Once again, this is typical of the approach that FishEaters seems to take along with many well-meaning preachers. I reiterate here that we run the risk of mistaking, a la post hoc ergo propter hoc, a common result for an inevitable one - or, in the terms of philosophy, we give perhaps sufficient cause the more potent meaning of necessary cause. As my defense against this objection, I'll appeal to the secondary players in the Christmas drama: John the Baptist, Herod the Great, and the Oriental Magi. As a preliminary, though, I present another Socratic question: "What should we do?" It's all very well and good to grumble about the commercialization of Christmas and determine that we will not participate, but all our efforts and words spent upon this determination can sometimes distract us from the pressing question of what we ought to be doing instead. Many people I speak with on this issue have very good reasons for rejecting the culture's observances at this time of year, but they're much less salient about having reasons for their own practices. Don't we concede too much to the culture, don't we let them have their way with Christmas, by simply stopping our ears and closing our eyes and running around all gloomy and disgruntled, "tsk"-ing in the check-out aisles and frowning at the office decorations?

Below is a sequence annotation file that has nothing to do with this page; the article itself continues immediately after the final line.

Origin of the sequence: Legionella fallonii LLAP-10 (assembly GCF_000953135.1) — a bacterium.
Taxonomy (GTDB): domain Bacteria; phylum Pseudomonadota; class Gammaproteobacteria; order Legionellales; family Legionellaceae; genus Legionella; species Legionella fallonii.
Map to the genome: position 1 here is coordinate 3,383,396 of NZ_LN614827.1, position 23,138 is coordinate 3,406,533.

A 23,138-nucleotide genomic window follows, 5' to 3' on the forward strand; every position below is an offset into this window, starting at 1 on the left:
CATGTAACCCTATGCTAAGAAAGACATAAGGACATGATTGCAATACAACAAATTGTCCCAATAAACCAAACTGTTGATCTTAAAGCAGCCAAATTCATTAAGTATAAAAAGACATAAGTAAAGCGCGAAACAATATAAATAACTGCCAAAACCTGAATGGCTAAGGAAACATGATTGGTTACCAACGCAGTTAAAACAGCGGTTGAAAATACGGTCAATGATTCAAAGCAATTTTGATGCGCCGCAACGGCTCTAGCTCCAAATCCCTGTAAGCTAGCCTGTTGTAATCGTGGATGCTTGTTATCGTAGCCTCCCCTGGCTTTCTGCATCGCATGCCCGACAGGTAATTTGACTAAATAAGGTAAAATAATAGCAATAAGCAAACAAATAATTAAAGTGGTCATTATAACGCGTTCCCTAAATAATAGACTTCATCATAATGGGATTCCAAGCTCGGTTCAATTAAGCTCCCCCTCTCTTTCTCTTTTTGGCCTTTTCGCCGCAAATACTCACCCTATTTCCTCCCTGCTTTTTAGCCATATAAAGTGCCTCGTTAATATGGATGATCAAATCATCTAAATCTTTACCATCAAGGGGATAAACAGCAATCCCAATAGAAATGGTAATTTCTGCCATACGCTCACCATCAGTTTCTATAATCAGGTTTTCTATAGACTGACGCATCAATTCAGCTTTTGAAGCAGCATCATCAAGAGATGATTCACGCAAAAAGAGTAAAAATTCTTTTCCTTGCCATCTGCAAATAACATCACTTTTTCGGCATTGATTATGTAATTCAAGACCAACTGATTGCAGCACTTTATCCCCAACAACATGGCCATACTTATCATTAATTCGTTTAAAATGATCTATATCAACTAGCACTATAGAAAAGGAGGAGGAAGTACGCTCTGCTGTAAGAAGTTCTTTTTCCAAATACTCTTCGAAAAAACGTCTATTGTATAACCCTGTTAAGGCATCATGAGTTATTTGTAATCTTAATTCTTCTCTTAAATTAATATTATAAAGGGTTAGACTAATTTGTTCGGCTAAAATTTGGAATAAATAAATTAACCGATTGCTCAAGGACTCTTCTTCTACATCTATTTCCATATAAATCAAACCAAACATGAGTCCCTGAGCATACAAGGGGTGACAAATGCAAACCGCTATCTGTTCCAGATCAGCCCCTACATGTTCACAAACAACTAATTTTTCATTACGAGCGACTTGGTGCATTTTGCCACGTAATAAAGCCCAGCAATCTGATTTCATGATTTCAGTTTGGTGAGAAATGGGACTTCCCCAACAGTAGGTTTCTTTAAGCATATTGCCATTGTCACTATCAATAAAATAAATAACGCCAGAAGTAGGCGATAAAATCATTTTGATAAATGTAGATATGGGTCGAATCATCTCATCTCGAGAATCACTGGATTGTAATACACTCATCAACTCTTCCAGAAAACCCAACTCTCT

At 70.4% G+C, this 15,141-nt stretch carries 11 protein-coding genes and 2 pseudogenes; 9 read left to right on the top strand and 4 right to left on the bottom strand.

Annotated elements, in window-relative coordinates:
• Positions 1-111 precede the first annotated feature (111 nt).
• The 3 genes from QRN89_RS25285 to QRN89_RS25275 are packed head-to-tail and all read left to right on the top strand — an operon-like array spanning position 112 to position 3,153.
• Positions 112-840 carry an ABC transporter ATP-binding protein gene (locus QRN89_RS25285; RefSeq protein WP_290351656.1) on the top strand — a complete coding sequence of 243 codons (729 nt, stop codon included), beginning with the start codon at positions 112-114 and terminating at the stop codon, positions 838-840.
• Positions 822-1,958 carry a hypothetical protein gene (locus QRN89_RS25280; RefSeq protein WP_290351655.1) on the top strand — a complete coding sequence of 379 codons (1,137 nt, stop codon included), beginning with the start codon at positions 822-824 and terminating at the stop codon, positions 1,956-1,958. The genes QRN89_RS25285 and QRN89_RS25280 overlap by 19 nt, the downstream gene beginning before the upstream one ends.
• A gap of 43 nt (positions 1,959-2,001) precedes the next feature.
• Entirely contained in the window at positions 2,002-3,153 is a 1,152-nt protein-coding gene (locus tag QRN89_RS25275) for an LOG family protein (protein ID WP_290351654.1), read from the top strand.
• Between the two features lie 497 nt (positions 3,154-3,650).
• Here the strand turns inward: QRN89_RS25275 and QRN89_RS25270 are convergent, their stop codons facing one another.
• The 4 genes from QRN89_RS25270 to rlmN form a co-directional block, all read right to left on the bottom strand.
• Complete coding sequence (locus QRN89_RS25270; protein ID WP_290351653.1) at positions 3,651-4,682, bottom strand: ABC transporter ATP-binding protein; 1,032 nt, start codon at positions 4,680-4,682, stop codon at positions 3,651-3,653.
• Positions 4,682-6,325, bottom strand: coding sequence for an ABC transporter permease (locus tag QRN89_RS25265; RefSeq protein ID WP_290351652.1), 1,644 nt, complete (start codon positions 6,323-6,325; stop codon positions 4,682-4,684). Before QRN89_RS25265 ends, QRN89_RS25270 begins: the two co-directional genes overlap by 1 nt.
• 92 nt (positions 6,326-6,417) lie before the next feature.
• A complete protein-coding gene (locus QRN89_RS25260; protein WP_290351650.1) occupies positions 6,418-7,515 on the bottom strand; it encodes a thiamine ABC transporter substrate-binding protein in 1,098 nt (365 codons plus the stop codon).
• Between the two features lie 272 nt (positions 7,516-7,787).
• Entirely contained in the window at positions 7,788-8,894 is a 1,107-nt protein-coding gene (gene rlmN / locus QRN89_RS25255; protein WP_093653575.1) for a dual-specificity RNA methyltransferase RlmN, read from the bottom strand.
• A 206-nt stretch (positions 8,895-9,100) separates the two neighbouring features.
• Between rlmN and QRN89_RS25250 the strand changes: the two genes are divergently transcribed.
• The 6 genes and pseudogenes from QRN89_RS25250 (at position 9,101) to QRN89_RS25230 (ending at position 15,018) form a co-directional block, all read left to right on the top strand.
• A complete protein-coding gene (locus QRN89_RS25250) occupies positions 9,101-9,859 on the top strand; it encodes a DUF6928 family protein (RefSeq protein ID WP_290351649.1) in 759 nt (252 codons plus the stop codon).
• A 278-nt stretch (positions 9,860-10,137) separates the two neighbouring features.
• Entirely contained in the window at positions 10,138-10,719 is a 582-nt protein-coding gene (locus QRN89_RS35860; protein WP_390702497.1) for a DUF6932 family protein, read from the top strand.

Enter the Gospel players. John the Baptist is the figure of knowledge about the meaning of Advent and Christmas; Herod the figure of missing the point; and the Magi the figure of those who half-understand, who are charmed by the signs and search for meaning. Take any one of these away, and you lose something of the power of the drama. There are plenty of Magi in our world today who are, as the Biblical Magi did, running into Herod and being put on a wrong track. Who will announce, as the Angel did, the error of Herod's ways? Who will warn them off the mistaken path and usher them into the true recognition of the mystery? It must be we who do so, taking John the Baptist as our model.